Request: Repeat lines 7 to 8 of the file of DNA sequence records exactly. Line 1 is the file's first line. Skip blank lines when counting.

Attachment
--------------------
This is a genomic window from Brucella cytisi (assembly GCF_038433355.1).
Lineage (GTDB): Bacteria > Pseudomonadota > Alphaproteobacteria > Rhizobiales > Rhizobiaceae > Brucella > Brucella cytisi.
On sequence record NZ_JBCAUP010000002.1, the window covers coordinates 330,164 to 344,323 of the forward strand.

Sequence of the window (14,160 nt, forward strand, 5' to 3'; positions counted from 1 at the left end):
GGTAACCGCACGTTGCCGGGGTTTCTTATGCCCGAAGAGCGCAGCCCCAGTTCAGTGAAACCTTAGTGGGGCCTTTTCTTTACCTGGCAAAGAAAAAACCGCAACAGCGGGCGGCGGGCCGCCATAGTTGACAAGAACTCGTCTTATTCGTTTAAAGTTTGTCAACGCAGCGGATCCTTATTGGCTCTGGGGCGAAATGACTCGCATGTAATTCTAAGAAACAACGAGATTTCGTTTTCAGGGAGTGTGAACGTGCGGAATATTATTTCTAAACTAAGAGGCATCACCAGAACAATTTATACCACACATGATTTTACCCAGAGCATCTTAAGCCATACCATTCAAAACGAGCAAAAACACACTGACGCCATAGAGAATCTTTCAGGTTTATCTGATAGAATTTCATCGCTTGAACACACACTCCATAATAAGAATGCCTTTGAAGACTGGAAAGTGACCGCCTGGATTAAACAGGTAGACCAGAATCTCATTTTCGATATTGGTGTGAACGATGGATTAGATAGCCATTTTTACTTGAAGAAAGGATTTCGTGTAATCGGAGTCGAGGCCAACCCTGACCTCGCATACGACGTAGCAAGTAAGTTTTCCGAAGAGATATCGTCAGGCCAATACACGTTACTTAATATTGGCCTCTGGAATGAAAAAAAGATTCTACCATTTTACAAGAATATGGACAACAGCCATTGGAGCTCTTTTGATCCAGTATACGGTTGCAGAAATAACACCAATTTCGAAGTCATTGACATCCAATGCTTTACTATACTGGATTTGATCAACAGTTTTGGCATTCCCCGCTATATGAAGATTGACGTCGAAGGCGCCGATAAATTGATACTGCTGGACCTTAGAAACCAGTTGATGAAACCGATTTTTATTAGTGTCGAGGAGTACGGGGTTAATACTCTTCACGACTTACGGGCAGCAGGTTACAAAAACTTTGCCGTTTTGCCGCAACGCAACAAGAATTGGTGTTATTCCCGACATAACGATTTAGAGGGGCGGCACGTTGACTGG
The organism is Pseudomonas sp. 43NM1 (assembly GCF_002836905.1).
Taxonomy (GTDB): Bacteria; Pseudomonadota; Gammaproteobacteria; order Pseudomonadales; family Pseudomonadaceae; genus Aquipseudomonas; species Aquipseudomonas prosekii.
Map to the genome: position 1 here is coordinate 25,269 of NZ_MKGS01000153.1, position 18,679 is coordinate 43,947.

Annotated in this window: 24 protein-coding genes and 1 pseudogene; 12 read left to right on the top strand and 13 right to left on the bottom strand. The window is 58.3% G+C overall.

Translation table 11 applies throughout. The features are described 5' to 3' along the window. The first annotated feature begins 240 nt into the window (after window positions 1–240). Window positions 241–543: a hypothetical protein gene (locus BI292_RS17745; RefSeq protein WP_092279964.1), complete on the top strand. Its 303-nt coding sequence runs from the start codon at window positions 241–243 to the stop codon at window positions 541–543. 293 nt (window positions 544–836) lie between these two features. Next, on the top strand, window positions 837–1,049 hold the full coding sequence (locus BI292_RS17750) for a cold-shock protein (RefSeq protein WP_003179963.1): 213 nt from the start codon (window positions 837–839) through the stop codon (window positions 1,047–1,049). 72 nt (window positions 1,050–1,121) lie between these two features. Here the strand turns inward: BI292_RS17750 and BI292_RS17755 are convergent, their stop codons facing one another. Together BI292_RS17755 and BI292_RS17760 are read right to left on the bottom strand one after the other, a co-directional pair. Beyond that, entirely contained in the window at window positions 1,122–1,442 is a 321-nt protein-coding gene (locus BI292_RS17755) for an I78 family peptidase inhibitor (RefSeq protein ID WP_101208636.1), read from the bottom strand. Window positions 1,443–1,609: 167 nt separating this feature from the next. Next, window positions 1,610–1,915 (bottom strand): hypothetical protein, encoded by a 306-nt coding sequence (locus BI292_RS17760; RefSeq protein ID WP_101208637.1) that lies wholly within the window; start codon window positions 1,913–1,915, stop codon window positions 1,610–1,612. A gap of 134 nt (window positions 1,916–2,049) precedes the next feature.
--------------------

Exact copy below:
Taxonomy (GTDB): Bacteria; Pseudomonadota; Gammaproteobacteria; order Pseudomonadales; family Pseudomonadaceae; genus Aquipseudomonas; species Aquipseudomonas prosekii.
Map to the genome: position 1 here is coordinate 25,269 of NZ_MKGS01000153.1, position 18,679 is coordinate 43,947.